Melon Farmers Original Version

Saw VI

Saw VI in the news

25th October

Update: Hacked Off...

Saw VI release called off in Spain

Walt Disney Studios Motion Pictures (WDSMPI) International's Spanish arm has had to postpone the release of its horror film Saw VI nationwide in Spain because the film was given an X rating for extreme violence by the Spanish government's film institute, the ICAA.

This is the first time a non-pornographic Spanish film has been given such a rating which means that the film can only be released in eight Spanish cinemas normally dedicated to pornography.

WDSMPI had planned to release the film with 300 prints in commercial Spanish cinemas nationwide yesterday but has instead been forced to appeal the decision made by the ICAA and postpone the film's release.

All five of the previous Saw films had been given an 18 certificate in Spain and enjoyed success at the local box office, but the ICAA ruled that the sixth instalment was too violent and therefore warranted the X rating.


23rd October

Update: Trapped in a Porn Cinema...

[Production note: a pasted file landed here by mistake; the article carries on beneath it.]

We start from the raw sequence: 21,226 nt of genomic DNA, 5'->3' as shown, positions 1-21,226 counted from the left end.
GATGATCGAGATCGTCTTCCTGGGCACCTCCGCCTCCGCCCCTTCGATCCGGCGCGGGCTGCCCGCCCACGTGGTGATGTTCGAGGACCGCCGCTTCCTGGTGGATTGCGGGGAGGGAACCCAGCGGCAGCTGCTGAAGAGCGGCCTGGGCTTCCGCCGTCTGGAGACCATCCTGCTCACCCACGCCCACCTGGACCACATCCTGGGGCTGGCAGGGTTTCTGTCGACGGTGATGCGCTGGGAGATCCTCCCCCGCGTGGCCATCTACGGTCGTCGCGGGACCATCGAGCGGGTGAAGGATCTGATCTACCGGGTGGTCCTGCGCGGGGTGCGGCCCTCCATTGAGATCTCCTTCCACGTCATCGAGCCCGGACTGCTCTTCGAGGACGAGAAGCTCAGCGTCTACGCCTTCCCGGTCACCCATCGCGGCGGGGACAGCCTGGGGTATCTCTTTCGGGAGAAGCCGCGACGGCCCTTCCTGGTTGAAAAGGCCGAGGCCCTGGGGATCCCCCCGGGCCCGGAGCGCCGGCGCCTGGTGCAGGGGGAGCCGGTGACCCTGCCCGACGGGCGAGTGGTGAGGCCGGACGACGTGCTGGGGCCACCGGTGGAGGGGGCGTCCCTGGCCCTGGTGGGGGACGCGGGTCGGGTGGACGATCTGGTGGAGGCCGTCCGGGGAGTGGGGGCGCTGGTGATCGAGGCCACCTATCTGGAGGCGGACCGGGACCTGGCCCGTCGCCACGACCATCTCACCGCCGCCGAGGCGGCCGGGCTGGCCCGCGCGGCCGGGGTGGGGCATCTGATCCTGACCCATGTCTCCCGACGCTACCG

Saw VI gets a rare X rating in Spain

If you plan on seeing SAW 6 in Spain you will be seeing it in a porn cinema since the film just got an X rating limiting where it will play. is reporting the film got an X rating and that its the first time it has happened in 20 years for a wide release theatrical horror movie.

It really begs the question what's in the movie that makes it so bad? I am sure Lionsgate will be proud of this and start putting it in their commercials.


12th October

Pattison and Brazier...

Comedy nutter act whinge about Saw VI

Nutters are urging councils to bar horror film Saw VI as 'concerns mount' over its grisly content.

The certificate 18 movie, which has shocking scenes of murder and torture, is set for release at Halloween.

However local authorities are able to block films and Tory MP Julian Brazier has urged them to ban Saw VI .

He said: The British Board of Film Classification is passing more and more violent films.

But councils do have the power to ban such films and I welcome any taking this tough line.

Vivienne Pattison, director of Mediawatch, called for tighter controls. She said: Studies link exposure to film violence with violent behaviour. If there is the slightest chance that media violence can cause harm, is it worth the risk?

[always worth considering parallels with religion. Studies link exposure to religion with violent behaviour. If there is the slightest chance that religion can cause harm, is it worth the risk?]

But Sue Clark of the BBFC said: We believe adults should be free to choose their own entertainment.

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